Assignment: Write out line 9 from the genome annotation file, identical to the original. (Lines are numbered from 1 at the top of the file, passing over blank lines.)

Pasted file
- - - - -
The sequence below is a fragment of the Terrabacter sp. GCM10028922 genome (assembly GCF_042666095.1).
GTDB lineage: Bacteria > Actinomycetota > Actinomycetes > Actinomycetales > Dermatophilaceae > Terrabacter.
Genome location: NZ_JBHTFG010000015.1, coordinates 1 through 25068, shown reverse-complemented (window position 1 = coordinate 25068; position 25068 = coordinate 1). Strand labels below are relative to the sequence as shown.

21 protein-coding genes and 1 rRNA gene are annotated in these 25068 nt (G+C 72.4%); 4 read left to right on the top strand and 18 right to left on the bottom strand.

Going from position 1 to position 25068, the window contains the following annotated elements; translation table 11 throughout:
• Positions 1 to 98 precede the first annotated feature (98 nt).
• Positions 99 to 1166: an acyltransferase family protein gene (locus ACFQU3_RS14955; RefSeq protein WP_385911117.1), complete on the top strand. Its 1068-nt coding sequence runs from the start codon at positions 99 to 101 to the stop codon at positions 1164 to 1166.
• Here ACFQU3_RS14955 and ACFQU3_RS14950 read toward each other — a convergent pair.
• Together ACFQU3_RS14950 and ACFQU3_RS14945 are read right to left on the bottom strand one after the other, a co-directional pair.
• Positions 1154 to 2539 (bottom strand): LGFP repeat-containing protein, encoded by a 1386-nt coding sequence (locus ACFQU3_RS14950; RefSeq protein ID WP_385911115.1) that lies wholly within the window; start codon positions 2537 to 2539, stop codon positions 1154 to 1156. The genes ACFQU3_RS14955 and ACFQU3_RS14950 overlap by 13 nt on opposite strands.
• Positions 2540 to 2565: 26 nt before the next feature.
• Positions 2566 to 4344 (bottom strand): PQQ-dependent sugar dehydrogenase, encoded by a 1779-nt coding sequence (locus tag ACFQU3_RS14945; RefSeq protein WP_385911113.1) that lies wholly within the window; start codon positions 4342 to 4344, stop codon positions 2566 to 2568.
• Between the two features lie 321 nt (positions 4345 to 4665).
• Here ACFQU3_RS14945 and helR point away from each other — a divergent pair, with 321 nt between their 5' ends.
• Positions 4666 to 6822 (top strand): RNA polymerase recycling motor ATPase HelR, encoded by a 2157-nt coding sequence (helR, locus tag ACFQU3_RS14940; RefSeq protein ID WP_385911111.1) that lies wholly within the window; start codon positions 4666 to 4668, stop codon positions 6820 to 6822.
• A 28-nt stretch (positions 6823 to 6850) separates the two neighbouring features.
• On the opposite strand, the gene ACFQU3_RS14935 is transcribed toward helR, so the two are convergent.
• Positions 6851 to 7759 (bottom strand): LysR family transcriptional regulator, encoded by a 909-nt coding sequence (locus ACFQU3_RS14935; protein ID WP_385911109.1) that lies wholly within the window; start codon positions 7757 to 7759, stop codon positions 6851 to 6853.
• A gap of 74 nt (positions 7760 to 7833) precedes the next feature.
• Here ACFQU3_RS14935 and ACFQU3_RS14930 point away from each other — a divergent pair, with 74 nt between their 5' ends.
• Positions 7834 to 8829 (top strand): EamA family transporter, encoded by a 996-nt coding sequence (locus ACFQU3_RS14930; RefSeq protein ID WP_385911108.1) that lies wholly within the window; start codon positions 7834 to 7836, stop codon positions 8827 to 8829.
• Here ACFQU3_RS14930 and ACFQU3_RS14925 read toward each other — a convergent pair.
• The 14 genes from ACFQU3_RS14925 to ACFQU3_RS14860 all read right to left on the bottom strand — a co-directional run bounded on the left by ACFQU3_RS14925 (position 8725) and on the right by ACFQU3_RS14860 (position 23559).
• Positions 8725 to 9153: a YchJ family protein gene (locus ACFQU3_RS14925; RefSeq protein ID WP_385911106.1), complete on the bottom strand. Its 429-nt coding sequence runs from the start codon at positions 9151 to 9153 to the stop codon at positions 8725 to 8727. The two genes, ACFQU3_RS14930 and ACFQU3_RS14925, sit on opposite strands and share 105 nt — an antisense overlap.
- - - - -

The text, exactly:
• Together ACFQU3_RS14950 and ACFQU3_RS14945 are read right to left on the bottom strand one after the other, a co-directional pair.